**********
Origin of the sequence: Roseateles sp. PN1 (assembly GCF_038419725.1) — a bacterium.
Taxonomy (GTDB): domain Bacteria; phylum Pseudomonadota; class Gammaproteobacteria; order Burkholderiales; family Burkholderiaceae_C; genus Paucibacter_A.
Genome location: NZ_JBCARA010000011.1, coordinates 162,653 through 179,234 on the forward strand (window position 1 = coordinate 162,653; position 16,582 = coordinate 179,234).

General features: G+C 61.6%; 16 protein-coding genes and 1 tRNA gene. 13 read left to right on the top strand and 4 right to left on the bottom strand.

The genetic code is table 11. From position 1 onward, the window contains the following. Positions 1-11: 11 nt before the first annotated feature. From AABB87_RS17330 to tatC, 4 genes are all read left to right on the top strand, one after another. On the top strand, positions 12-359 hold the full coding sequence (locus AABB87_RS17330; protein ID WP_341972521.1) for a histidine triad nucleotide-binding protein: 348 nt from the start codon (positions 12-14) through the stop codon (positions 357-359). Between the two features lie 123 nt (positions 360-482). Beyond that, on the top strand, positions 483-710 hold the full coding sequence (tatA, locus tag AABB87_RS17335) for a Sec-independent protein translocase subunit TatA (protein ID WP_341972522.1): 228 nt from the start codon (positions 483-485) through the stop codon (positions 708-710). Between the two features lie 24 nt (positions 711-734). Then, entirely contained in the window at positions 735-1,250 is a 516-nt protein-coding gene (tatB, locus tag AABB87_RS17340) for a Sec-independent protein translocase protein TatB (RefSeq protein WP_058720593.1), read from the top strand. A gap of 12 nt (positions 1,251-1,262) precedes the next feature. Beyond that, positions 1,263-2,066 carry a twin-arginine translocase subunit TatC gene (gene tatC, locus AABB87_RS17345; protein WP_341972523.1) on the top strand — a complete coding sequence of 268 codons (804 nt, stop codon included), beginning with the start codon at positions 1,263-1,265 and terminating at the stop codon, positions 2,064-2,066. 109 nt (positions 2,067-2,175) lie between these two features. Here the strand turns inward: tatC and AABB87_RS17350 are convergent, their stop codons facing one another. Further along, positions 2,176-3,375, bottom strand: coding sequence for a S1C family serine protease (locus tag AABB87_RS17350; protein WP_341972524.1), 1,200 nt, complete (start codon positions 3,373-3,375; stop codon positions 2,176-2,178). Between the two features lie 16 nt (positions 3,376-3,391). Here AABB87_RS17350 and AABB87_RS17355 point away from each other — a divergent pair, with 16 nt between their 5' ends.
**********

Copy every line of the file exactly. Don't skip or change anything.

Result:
Origin of the sequence: Roseateles sp. PN1 (assembly GCF_038419725.1) — a bacterium.
Taxonomy (GTDB): domain Bacteria; phylum Pseudomonadota; class Gammaproteobacteria; order Burkholderiales; family Burkholderiaceae_C; genus Paucibacter_A.
Genome location: NZ_JBCARA010000011.1, coordinates 162,653 through 179,234 on the forward strand (window position 1 = coordinate 162,653; position 16,582 = coordinate 179,234).

General features: G+C 61.6%; 16 protein-coding genes and 1 tRNA gene. 13 read left to right on the top strand and 4 right to left on the bottom strand.

The genetic code is table 11. From position 1 onward, the window contains the following. Positions 1-11: 11 nt before the first annotated feature. From AABB87_RS17330 to tatC, 4 genes are all read left to right on the top strand, one after another. On the top strand, positions 12-359 hold the full coding sequence (locus AABB87_RS17330; protein ID WP_341972521.1) for a histidine triad nucleotide-binding protein: 348 nt from the start codon (positions 12-14) through the stop codon (positions 357-359). Between the two features lie 123 nt (positions 360-482). Beyond that, on the top strand, positions 483-710 hold the full coding sequence (tatA, locus tag AABB87_RS17335) for a Sec-independent protein translocase subunit TatA (protein ID WP_341972522.1): 228 nt from the start codon (positions 483-485) through the stop codon (positions 708-710). Between the two features lie 24 nt (positions 711-734). Then, entirely contained in the window at positions 735-1,250 is a 516-nt protein-coding gene (tatB, locus tag AABB87_RS17340) for a Sec-independent protein translocase protein TatB (RefSeq protein WP_058720593.1), read from the top strand. A gap of 12 nt (positions 1,251-1,262) precedes the next feature. Beyond that, positions 1,263-2,066 carry a twin-arginine translocase subunit TatC gene (gene tatC, locus AABB87_RS17345; protein WP_341972523.1) on the top strand — a complete coding sequence of 268 codons (804 nt, stop codon included), beginning with the start codon at positions 1,263-1,265 and terminating at the stop codon, positions 2,064-2,066. 109 nt (positions 2,067-2,175) lie between these two features. Here the strand turns inward: tatC and AABB87_RS17350 are convergent, their stop codons facing one another. Further along, positions 2,176-3,375, bottom strand: coding sequence for a S1C family serine protease (locus tag AABB87_RS17350; protein WP_341972524.1), 1,200 nt, complete (start codon positions 3,373-3,375; stop codon positions 2,176-2,178). Between the two features lie 16 nt (positions 3,376-3,391). Here AABB87_RS17350 and AABB87_RS17355 point away from each other — a divergent pair, with 16 nt between their 5' ends.